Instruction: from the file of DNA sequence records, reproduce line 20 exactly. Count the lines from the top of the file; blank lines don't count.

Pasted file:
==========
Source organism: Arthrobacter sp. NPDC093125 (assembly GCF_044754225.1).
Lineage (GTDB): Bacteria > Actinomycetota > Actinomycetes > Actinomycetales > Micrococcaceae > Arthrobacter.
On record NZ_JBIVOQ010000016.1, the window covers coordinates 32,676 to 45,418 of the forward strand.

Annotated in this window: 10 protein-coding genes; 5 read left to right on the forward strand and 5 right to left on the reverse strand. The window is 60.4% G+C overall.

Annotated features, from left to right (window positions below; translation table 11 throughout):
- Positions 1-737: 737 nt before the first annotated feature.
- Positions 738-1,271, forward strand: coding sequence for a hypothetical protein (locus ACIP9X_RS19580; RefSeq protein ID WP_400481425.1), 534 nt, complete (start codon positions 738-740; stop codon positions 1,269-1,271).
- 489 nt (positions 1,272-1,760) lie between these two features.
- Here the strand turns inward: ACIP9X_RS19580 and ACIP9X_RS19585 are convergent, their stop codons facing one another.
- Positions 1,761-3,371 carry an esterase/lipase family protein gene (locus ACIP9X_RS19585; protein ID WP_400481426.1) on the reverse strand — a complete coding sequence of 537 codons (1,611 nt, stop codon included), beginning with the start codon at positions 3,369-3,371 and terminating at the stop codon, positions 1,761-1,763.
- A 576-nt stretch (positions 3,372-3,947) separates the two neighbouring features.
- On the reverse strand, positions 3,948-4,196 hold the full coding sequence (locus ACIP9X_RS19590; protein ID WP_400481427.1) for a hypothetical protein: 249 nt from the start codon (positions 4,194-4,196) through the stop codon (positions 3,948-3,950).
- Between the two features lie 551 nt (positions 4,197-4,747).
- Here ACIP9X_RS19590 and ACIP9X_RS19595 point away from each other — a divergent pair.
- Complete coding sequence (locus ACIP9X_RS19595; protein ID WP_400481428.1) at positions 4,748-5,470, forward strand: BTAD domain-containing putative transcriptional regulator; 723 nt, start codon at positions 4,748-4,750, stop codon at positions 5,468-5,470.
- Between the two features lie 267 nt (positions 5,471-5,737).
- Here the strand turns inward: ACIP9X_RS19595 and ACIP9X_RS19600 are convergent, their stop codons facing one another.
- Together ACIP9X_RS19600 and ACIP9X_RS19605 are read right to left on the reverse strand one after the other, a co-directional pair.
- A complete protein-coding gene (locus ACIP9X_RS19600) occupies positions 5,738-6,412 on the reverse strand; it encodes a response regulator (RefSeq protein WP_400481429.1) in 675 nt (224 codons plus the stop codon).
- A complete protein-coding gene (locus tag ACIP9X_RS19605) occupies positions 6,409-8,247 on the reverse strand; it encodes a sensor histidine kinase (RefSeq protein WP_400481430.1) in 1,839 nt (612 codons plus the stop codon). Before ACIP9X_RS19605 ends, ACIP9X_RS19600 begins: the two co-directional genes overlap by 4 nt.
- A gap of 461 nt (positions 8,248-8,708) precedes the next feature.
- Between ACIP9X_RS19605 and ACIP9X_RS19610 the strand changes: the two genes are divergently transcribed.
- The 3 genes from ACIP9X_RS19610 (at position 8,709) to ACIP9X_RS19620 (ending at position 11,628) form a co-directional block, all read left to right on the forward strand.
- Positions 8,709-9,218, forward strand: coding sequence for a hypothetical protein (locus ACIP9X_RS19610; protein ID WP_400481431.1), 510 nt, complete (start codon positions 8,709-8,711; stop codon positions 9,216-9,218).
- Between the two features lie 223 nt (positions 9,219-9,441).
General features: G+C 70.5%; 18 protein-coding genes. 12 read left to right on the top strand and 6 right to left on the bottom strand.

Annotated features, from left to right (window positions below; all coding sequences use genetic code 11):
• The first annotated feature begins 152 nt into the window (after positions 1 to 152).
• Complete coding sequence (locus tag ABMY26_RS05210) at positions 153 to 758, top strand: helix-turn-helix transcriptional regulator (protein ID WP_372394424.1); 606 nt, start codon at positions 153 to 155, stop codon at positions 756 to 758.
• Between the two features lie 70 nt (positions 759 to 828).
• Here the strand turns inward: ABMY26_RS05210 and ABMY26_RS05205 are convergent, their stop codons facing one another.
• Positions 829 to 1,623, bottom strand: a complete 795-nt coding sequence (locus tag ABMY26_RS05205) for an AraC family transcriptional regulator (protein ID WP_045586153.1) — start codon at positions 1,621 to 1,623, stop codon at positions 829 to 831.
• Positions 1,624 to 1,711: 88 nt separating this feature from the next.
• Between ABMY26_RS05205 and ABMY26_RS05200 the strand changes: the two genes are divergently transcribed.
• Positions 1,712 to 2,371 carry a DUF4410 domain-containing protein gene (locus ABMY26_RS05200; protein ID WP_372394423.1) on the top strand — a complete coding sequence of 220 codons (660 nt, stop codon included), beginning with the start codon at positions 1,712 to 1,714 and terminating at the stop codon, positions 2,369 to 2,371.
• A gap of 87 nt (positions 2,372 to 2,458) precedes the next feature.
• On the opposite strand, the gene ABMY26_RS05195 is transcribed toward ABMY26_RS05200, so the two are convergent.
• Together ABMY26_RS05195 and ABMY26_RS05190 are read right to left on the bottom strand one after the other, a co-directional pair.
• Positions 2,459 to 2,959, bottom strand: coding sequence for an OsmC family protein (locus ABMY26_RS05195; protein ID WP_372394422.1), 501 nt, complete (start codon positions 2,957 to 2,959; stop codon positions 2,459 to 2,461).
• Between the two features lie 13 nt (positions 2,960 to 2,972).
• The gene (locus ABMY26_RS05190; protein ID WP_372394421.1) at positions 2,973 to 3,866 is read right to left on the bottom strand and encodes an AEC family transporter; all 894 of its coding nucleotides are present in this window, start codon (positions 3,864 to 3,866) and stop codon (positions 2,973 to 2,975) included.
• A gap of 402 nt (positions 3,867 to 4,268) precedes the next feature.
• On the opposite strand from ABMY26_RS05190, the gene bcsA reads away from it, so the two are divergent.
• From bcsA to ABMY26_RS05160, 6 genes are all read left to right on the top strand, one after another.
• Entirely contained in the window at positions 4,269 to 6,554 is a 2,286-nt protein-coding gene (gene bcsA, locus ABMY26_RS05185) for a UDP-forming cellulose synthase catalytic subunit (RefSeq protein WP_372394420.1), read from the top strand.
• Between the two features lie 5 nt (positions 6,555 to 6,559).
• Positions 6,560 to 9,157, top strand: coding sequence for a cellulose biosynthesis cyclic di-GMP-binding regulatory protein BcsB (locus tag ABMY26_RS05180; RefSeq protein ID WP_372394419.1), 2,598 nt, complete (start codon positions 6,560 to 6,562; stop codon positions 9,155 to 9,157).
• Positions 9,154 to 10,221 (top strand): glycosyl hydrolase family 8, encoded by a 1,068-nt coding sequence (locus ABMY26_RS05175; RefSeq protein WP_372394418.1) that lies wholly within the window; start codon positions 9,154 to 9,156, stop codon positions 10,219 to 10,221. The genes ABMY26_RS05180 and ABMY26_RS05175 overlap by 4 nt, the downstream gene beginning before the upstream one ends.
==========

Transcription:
- A complete protein-coding gene (locus tag ACIP9X_RS19605) occupies positions 6,409-8,247 on the reverse strand; it encodes a sensor histidine kinase (RefSeq protein WP_400481430.1) in 1,839 nt (612 codons plus the stop codon). Before ACIP9X_RS19605 ends, ACIP9X_RS19600 begins: the two co-directional genes overlap by 4 nt.